“The use of emergency powers must be publicly declared and should be notified to the relevant treaty bodies when fundamental rights including movement, family life and assembly are being significantly limited. Moreover, emergency declarations based on the COVID-19 outbreak should not be used as a basis to target particular groups, minorities, or individuals.

“It should not function as a cover for repressive action under the guise of protecting health nor should it be used to silence the work of human rights defenders. Restrictions taken to respond to the virus must be motivated by legitimate public health goals and should not be used simply to quash dissent.”

Dr Bruce Aylward, leader of a World Health Organisation team that visited China as it battled the outbreak, praised the country’s leaders for the way it had responded – including the construction of an emergency hospital in 10 days and placing close to 60 million people under quarantine. But, he ignored how authorities had also detained people for reporting on the pandemic on social media, as well as internet users for ‘rumour-mongering’. China has also censored online discussions, and curbed media reporting.

The outbreak has also been used to justify even greater intrusion into the lives of citizens, with the introduction of facial recognition cameras capable of detecting elevated temperatures in a crowd and rewards for people who inform on sick neighbours. Telecom operators have also been used to track people’s movements – a measure the UK Government is also said to be considering.

Human Rights Watch highlighted the repercussions of China’s decision to quarantine millions in a report from the group’s China researcher, Yaqiu Wang, who notes: “A boy with cerebral palsy died because no one took care of him after his father was taken to be quarantined. A woman with leukaemia died after being turned away by several hospitals because of concerns about cross-infection. A mother desperately pleaded to the police to let her leukaemia-stricken daughter through a checkpoint at a bridge to get chemotherapy. A man with kidney disease jumped to his death from his apartment balcony after he couldn’t get access to health facilities for dialysis. And at least 10 people died after a hotel being used as a quarantine facility collapsed.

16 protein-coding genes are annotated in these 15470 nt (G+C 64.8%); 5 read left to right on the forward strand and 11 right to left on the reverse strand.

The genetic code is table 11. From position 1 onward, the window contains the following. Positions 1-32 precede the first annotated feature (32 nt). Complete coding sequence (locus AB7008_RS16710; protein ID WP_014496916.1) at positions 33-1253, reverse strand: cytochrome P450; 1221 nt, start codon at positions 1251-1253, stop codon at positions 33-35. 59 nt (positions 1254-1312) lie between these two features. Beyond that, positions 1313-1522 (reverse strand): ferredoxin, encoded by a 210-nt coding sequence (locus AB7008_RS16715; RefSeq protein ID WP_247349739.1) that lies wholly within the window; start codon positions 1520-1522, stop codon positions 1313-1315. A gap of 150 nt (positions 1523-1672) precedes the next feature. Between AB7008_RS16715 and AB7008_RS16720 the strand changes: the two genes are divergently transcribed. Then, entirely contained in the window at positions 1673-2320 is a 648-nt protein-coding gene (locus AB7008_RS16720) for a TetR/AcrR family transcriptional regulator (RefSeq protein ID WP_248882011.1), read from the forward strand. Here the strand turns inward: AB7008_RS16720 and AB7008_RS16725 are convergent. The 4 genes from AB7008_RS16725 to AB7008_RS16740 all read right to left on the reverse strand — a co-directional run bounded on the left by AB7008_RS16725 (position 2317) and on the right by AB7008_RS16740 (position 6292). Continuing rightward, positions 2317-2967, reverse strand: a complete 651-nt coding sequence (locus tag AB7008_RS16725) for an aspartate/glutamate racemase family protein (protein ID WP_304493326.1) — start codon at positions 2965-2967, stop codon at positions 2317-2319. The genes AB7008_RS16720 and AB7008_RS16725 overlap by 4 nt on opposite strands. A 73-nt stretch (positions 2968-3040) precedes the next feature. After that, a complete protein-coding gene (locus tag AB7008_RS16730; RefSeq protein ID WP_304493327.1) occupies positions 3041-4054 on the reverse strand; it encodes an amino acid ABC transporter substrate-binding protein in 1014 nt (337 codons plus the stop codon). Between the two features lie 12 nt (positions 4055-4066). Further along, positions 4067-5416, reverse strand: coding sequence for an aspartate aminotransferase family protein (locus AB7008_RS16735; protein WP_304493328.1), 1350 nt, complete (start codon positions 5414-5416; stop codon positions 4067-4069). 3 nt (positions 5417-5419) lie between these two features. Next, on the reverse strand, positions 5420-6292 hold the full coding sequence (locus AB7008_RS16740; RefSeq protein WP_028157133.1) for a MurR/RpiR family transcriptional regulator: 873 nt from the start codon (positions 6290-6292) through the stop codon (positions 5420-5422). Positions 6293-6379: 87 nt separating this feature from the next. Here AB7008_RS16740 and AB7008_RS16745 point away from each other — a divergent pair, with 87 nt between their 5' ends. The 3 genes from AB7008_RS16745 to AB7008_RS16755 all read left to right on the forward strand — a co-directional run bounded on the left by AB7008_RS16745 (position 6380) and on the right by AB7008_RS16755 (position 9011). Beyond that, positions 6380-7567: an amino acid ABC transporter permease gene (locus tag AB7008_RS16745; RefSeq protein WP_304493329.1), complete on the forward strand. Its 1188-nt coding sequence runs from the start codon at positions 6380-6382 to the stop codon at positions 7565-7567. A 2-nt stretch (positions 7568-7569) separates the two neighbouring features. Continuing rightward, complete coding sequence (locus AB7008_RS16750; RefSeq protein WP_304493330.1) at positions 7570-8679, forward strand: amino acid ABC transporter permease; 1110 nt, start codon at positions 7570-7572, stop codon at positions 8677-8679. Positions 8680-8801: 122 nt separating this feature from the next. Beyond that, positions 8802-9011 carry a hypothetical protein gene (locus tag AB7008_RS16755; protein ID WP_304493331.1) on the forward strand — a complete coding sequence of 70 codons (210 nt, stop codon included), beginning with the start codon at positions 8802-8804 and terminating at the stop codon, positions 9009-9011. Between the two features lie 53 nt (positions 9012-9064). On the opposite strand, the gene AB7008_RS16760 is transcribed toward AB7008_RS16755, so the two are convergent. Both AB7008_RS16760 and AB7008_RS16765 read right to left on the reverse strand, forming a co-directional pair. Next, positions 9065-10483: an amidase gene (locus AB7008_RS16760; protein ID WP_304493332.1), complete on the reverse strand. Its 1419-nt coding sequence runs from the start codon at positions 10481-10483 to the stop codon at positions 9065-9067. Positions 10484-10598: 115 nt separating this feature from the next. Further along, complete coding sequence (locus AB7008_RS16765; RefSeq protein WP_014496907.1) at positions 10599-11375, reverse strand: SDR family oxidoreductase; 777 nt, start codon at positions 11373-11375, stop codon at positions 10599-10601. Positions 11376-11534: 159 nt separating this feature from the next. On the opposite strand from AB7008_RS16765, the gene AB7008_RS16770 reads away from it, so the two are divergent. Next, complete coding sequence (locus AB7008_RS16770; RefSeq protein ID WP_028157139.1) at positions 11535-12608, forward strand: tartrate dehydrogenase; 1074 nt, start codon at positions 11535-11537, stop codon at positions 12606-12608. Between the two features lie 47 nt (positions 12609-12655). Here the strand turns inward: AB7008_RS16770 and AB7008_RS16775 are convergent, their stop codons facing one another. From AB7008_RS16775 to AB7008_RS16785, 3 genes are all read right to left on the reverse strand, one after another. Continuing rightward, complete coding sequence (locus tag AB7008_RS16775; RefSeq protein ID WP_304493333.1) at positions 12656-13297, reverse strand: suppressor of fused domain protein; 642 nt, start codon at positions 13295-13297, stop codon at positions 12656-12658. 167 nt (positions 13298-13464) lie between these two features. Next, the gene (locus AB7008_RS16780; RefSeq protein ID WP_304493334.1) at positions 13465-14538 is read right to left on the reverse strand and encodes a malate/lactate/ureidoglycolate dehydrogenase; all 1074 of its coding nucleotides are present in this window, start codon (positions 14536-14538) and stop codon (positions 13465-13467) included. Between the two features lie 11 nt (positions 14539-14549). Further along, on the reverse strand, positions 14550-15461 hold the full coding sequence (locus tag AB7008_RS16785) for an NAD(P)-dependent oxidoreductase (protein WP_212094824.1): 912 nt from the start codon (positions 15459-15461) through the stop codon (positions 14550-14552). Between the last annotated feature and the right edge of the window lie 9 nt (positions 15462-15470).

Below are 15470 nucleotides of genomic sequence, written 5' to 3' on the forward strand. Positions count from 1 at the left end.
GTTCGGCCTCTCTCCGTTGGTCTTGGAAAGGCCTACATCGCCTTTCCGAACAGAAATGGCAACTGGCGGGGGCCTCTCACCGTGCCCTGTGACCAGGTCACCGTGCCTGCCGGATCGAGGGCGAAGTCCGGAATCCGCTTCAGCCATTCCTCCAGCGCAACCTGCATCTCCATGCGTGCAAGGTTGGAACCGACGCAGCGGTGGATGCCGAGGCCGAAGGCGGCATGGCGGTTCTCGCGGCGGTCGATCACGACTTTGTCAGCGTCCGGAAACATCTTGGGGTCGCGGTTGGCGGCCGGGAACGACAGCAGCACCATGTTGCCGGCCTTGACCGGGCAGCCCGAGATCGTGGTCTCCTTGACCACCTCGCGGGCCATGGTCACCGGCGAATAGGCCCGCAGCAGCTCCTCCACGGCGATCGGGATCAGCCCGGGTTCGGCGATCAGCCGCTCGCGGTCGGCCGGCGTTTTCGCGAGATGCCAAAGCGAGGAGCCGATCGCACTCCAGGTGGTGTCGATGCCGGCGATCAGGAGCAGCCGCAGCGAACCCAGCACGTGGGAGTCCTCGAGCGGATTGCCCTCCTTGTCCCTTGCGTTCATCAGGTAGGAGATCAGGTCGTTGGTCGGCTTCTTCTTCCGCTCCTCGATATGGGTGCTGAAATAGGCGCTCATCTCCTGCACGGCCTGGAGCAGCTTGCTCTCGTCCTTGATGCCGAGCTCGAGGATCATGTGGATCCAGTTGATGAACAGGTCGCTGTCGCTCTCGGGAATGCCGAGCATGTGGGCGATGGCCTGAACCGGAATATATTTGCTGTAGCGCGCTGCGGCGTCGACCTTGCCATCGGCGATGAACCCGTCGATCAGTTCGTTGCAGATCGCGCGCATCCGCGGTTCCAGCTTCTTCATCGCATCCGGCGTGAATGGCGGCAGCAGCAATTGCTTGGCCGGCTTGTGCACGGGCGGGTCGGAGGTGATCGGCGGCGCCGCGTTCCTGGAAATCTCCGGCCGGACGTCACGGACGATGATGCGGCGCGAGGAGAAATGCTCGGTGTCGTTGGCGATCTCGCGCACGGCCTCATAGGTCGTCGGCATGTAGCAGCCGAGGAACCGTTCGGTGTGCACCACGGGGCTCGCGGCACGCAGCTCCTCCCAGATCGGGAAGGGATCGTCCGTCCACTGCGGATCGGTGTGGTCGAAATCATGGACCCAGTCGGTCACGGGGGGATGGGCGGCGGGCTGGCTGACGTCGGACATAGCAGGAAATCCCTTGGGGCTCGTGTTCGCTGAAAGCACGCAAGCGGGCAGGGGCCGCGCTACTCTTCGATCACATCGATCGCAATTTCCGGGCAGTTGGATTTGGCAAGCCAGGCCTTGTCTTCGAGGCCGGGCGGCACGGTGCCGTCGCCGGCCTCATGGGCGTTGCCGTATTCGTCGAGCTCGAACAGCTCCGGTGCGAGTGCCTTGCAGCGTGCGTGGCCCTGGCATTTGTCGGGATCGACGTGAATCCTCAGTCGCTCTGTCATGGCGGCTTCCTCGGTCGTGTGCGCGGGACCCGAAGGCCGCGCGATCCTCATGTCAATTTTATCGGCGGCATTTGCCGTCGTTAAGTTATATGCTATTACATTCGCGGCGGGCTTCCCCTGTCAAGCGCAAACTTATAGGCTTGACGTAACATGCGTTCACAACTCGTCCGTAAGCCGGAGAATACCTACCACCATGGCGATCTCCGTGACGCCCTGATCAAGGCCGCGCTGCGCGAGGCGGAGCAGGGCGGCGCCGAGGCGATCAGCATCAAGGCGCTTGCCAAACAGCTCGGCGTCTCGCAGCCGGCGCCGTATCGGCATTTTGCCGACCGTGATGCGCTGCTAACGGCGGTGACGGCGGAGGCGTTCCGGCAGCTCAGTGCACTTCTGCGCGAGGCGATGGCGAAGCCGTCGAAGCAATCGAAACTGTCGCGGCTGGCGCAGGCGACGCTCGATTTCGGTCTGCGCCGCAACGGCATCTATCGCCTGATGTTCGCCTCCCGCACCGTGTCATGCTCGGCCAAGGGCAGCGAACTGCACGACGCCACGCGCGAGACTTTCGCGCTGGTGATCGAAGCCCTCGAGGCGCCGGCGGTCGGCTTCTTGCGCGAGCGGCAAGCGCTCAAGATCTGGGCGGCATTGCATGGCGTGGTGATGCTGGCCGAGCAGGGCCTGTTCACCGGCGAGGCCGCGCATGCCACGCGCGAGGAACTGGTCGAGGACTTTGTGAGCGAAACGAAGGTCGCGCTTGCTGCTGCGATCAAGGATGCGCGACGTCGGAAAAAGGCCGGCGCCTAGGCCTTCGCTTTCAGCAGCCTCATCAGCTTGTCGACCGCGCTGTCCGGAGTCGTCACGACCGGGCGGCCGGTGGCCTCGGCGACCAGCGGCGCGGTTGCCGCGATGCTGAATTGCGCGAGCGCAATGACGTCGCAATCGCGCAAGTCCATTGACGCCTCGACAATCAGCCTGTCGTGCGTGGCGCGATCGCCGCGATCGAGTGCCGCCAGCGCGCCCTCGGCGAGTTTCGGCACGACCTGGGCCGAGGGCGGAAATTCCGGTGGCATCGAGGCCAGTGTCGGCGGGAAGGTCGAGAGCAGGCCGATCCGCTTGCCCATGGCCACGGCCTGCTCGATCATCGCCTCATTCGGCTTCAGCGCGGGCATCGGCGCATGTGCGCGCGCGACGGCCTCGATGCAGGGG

“Even if the draconian containment measures the Chinese authorities later adopted – after they delayed and bungled the early response – were helpful, we should ask, at what and whose expenses?”

The use of the Coronavirus to justify infringing human rights bears similarities to legislation that has been implemented under the pretext of fighting terrorism. In the UK, this included the controversial Prevent programme – aimed at stopping individuals from becoming involved in terrorism – which a UN expert claimed at the beginning of March was “inherently flawed” and contributed to human rights violations against religious minorities who had been targeted in the guise of countering “extremism”. 

The former Prime Minister Theresa May also floated the idea of introducing Chinese-style censorship of the internet and campaign groups ranging from Greenpeace and Extinction Rebellion to the Campaign Against the Arms Trade were put on lists alongside extremists.

Meanwhile, China has used counter-terrorism to justify detaining more than a million Uyghur Muslims, in Myanmar it was the excuse for genocide against the Rohingya minority, in Turkey it was used to curb media freedoms, and in the US it led to an unprecedented global surveillance programme.

Kenneth Roth, executive director of Human Rights Watch, said: “As governments are starting to scale-up their public health response, the threat posed by COVID-19 is reason to reaffirm, not abandon, everyone’s rights. That means prioritising science over politics, caring for those most at risk, avoiding censorship, limiting lockdowns, and building the public trust that is essential to an effective response.”